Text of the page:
Court Rejects EPIC's Attempt To Halt Google Privacy Changes

Privacy-KeyboardThe advocacy group Electronic Privacy Information Center can't force the Federal Trade Commission to sue Google over its planned privacy policy changes, a federal judge ruled.

"At bottom, the FTC’s decision whether to take action with respect to a potential violation of the consent order is a quintessential enforcement decision that is committed to the agency’s discretion and is not subject to judicial review," U.S. District Court Judge Amy Berman Jackson in the District of Columbia wrote in an order dismissing EPIC's lawsuit.

The ruling leaves the FTC free to decide on its own whether to take action against Google before its new privacy policy goes into effect on March 1. The new policy enables the company to combine data about signed-in users across a variety of products and services, including Gmail, Android, and YouTube. Signed-in users can't opt out of the data combination. But people can effectively opt out by signing out of the service, or using different browsers for different purposes.

EPIC sued the FTC earlier this month, arguing that Google's planned update violates the settlement over the launch of its defunct service, Google Buzz. That consent decree prohibits Google from sharing users' information more broadly than its privacy policy allowed at the time of collection. When Google launched Buzz, the service initially revealed information about the names of some users' email contacts.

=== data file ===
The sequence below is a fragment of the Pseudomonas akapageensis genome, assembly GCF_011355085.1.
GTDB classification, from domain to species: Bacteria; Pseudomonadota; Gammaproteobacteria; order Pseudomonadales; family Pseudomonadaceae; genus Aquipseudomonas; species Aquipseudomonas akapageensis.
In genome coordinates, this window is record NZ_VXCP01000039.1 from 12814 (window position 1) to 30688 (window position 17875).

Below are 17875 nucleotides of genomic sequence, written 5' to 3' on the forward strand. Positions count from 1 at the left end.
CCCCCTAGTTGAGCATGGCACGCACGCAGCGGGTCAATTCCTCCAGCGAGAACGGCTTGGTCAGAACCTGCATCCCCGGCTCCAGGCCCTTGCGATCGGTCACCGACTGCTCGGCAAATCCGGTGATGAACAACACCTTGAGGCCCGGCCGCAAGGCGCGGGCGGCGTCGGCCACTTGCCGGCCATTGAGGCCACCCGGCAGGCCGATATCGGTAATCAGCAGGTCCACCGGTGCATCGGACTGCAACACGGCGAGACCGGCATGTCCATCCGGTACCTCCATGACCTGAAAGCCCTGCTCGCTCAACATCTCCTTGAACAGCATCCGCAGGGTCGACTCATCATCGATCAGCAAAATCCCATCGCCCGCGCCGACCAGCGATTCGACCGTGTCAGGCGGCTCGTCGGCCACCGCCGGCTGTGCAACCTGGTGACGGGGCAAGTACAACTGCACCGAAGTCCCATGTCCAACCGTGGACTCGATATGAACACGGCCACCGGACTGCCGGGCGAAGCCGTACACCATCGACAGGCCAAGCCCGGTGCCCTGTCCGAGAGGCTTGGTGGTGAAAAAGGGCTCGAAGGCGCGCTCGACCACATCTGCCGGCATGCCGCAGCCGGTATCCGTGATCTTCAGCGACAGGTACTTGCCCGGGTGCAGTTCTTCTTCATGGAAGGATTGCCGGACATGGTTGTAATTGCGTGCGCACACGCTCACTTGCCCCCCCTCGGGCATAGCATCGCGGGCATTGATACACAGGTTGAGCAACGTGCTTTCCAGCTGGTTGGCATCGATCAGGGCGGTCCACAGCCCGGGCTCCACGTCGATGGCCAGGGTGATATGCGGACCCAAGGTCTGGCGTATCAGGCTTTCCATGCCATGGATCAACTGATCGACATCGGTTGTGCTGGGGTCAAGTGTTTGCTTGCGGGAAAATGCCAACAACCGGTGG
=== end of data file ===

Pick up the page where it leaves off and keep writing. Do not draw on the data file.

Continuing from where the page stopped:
EPIC argued that Google's new policy violates the settlement by giving advertisers the ability to deduce more information about particular users. The group asked for a court order directing the FTC to take action against the search giant.

The privacy organization also criticized Google for not telling users about all the ways they could prevent the company from aggregating data about them.

"Google’s email does not indicate that consumers may exercise control over their personal information at all, much less that they may either avoid signing in to their user accounts or create separate user accounts for separate Google services," EPIC argued in its complaint.

Regardless of whether the FTC takes action, Google's new policy has drawn criticism on Capitol Hill and the EU, as well as from state law enforcement officials. Earlier this week, 36 state attorneys general called the new privacy policy "troubling," stating that it "appears to invade consumer privacy by automatically sharing personal information consumers input into one Google product with all Google products."

Google has said the new policy "will make our privacy practices easier to understand," and "reflects our desire to create a seamless experience for our signed-in users."

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